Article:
Ukrainians in US donate, campaign, and plan how family could get out

Around 1 million people in America are of Ukrainian descent with communities dotted around the country, including in Los Angeles, where hundreds have demonstrated against Moscow’s attack

LOS ANGELES, USA – Ukrainians in the United States are making donations, sending money to relatives and mulling how they could get family out of a war zone, as they call on President Joe Biden and the wider world to do more to thwart Russia’s invasion.

Around 1 million people in America are of Ukrainian descent with communities dotted around the country, including in Los Angeles, where hundreds have demonstrated against Moscow’s attack.

The Los Angeles diaspora boasts churches, both Catholic and Orthodox, a culture center, delicatessen and other businesses run and used by people both born and raised in Ukraine, alongside their descendents.

Holding a Ukrainian flag and wearing a sweatband and clothes in the blue and yellow of her native land, Oryssia Prokopovych, 57, who has been in the United States for decades, said she was doing whatever she could help.

“I’m sending money to support the medical groups in Ukraine so they can buy necessary things for people that will be wounded because there are already consequences,” she said during a protest.

Her relatives in the west of the country did not want to leave, a message received by other diaspora Ukrainians Reuters spoke with, but she said that it could yet be necessary.

“They are close to the Polish border,” she said, referring to the city of Lviv, where the United States and others moved their embassy staff as fears grew about their safety in Kyiv.

“In the worst case, they possibly can go to Poland and then we will think about moving them to the States,” she said.

Members of the Russian community demonstrate against Russia, after it launched a massive military operation against Ukraine, in Los Angeles, California, US, February 24, 2022. REUTERS/Ringo Chiu

The logistics of leaving a country when roads are choked with traffic trying to flee, airports are closed, and the financial system has been hit by cyberattacks are ridden with obstacles.

“A lot of my friends and family stay over there right now because it is hard to leave,” said Olga Zimakova, 31, an aesthetician, who was born in Ukraine and now lives in America. “Right now, it’s hard to get money out of the bank.”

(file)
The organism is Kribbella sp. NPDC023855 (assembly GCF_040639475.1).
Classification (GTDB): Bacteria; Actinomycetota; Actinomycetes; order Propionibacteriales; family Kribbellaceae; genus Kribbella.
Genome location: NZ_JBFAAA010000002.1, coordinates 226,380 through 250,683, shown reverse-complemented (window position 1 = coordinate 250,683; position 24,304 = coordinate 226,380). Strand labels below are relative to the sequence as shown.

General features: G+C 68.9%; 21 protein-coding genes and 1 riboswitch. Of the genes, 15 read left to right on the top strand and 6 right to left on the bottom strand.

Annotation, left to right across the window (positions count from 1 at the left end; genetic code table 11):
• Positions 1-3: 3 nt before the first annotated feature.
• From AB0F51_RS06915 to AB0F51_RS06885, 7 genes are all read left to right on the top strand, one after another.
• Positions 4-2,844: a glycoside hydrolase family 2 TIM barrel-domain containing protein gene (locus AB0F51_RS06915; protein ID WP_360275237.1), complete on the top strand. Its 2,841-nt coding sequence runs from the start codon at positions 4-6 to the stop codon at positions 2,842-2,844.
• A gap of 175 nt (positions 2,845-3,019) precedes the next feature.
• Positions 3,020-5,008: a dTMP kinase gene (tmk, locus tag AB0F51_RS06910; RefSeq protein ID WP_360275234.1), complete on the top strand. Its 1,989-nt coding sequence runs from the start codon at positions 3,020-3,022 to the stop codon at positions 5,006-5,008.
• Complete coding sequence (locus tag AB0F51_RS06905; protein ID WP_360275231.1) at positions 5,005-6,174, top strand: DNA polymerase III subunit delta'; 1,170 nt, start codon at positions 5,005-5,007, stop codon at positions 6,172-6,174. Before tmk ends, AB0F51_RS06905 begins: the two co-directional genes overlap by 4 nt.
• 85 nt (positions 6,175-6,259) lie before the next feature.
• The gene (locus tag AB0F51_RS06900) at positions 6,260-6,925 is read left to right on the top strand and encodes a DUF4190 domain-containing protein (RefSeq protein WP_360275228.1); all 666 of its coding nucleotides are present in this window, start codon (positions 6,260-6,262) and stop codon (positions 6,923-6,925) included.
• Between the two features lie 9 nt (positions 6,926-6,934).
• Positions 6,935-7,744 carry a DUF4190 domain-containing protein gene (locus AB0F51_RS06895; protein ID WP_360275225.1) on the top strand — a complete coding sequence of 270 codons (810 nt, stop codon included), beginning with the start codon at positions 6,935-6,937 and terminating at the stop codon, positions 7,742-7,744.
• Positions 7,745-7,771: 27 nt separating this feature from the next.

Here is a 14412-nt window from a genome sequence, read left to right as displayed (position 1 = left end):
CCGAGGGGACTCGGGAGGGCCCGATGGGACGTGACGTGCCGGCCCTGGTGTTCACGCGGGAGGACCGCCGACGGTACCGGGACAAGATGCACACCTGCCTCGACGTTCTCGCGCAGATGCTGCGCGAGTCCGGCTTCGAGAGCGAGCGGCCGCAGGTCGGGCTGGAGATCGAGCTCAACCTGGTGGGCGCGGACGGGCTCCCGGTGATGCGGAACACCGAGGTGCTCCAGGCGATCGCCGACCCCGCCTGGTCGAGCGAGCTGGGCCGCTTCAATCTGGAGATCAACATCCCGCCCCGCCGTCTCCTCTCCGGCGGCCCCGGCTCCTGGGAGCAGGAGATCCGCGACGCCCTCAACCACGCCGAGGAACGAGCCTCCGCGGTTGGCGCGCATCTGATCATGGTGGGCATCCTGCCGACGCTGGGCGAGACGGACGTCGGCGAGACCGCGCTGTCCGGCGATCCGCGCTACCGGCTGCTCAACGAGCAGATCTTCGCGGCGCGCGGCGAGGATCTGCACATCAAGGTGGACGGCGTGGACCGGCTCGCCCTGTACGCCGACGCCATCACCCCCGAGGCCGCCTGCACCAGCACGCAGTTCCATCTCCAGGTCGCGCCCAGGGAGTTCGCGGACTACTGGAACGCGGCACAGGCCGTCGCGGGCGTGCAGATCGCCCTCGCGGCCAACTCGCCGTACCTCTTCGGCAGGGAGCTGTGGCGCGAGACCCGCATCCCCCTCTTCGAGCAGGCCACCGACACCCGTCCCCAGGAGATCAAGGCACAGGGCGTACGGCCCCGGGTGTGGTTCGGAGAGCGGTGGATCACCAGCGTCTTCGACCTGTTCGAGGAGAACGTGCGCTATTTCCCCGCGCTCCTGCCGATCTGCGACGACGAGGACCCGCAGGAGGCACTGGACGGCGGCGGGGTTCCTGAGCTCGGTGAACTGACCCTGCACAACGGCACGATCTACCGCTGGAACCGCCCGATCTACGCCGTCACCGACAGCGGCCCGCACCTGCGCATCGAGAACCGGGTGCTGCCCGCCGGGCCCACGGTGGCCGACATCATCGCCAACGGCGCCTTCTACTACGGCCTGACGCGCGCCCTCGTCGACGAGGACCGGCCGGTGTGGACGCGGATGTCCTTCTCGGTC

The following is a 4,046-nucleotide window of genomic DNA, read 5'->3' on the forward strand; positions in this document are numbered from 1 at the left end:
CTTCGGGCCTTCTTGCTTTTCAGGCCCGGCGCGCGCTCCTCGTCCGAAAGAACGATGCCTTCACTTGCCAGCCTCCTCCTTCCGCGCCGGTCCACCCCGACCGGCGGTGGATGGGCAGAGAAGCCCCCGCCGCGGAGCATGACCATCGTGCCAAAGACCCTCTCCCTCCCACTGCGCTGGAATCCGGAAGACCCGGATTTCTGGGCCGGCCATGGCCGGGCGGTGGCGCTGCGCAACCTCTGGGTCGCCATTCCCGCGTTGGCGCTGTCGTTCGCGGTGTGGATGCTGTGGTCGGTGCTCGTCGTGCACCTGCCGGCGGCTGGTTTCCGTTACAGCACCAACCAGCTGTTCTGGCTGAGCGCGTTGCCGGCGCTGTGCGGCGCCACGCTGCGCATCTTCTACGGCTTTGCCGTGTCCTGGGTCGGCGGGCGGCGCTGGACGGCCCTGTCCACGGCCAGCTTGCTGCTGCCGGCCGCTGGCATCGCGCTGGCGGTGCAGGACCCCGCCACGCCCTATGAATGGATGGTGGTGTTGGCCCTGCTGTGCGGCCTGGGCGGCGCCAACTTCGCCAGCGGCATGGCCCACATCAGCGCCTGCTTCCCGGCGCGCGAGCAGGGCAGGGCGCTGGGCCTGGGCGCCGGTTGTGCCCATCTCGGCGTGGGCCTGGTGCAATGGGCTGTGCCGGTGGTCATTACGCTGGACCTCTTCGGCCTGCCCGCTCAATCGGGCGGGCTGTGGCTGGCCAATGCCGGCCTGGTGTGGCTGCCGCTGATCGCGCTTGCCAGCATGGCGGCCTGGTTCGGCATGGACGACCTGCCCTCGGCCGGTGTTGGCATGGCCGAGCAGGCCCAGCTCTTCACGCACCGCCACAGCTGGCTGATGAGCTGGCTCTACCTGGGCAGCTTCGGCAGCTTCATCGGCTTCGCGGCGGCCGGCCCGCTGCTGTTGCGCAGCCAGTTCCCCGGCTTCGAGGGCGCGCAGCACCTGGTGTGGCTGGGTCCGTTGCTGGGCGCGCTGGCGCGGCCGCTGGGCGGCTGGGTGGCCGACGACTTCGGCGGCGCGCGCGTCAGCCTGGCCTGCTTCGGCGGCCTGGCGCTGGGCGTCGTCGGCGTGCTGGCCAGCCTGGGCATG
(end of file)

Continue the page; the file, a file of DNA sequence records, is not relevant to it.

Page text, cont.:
Others are resigned to their inability to fly out and are eying what they can do from the other side of the world to help.

“Maybe in the near future … we will send some things and we will help our families,” said a 37-year-old who gave his name as Andrew, his young child strapped to him in a baby carrier.

With family in Ukraine and Russia, Thursday’s invasion brings back memories of past expulsions, which have hit peoples in the former Soviet Union for many decades in the past.

“The Soviet regime in the 1940s, 1950s, sent out my family from Crimea,” said Andrew. “They are native Crimeans. My grandmother, she married a Russian guy … so my mother is half Crimean and half Russian.”

Crimea, which was part of the Soviet empire until the early 1990s, was controlled by the Ukrainian government until 2014, when it was annexed by Russia.

‘Sanctions are a joke’

After President Vladimir Putin recognized two breakaway regions of eastern Ukraine as independent earlier this week, Western nations applied more sanctions but wanted to stop an invasion by holding back the strictest measures as a deterrent.

“I think they need to go all-out. Everything they can right now,” said Lily Berg, 41, a software engineer, who said she was attending a protest for the first time in her life.

“If they just tighten little by little it’s not going to do enough.”

The Biden administration has announced new sanctions and sweeping export restrictions, hammering Russia’s access to global exports of goods from commercial electronics and computers to semiconductors and aircraft parts.

UK says Russia plans to take whole of Ukraine but is failing

But for some Ukrainians in Los Angeles, the biggest attack on a European state since World War Two prompted them to draw parallels with Adolf Hitler’s invasions across the continent and said the world’s response to Russia’s leader must be stronger.

“Sanctions is a joke for Putin,” said Ivan Galt, 26, who runs an appliance repair businesses and has been in the United States for six years. “He already announced war to the world. How can you stop Hitler only by blocking his banks?”

“We need big military support. We need guns to defend our country.” – Rappler.com

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